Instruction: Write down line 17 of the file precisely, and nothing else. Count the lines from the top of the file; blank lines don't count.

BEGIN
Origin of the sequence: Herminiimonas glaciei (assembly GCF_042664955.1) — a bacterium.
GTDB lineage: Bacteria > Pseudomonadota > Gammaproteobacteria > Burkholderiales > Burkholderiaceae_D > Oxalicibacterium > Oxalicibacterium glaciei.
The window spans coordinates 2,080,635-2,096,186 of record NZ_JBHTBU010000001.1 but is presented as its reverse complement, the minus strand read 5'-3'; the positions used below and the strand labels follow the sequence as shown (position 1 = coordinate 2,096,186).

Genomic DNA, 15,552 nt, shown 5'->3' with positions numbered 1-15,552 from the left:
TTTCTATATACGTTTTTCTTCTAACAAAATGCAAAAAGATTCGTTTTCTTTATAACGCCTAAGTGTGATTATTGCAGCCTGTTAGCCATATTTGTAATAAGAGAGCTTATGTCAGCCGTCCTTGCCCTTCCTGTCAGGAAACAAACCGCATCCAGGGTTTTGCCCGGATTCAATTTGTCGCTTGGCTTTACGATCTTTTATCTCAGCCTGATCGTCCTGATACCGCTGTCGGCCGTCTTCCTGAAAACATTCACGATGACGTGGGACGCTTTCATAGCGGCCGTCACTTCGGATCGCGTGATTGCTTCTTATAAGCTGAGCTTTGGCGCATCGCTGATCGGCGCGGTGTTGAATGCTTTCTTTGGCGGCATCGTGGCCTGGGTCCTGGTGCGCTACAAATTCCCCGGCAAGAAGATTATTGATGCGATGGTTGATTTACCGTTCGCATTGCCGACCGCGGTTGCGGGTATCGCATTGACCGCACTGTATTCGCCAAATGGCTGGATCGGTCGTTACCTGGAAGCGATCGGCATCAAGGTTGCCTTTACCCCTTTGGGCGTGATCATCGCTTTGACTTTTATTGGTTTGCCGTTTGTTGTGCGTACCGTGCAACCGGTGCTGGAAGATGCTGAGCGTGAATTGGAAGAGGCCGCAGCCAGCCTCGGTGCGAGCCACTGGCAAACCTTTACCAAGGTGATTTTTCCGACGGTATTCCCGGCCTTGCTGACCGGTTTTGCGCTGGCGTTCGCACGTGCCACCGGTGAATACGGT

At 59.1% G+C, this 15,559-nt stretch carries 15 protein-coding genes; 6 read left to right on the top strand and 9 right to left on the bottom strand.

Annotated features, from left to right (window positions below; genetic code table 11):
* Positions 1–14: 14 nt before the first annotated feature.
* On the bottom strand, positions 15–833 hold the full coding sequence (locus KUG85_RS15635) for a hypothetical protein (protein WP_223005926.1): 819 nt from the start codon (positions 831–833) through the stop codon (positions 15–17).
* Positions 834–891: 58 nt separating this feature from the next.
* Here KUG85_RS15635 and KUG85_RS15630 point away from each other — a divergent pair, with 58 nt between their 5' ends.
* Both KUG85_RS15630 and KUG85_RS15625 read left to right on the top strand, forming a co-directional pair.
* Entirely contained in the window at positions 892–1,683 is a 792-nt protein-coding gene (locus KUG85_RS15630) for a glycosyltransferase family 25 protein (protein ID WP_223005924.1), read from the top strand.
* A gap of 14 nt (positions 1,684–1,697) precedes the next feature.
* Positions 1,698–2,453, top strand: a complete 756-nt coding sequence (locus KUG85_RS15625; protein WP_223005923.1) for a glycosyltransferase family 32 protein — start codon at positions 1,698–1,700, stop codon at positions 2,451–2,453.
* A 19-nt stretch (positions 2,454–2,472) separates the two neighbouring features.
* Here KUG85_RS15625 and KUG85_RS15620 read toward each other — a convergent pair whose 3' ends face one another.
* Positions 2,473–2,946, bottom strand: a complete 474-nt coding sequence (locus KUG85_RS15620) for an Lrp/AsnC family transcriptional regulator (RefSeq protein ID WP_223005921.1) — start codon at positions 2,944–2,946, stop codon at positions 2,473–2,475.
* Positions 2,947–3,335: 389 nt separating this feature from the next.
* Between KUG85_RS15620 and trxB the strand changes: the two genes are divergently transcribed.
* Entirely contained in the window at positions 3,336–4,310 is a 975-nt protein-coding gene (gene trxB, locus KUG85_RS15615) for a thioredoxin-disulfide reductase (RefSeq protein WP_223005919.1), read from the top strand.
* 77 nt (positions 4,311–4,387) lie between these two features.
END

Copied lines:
* Here KUG85_RS15625 and KUG85_RS15620 read toward each other — a convergent pair whose 3' ends face one another.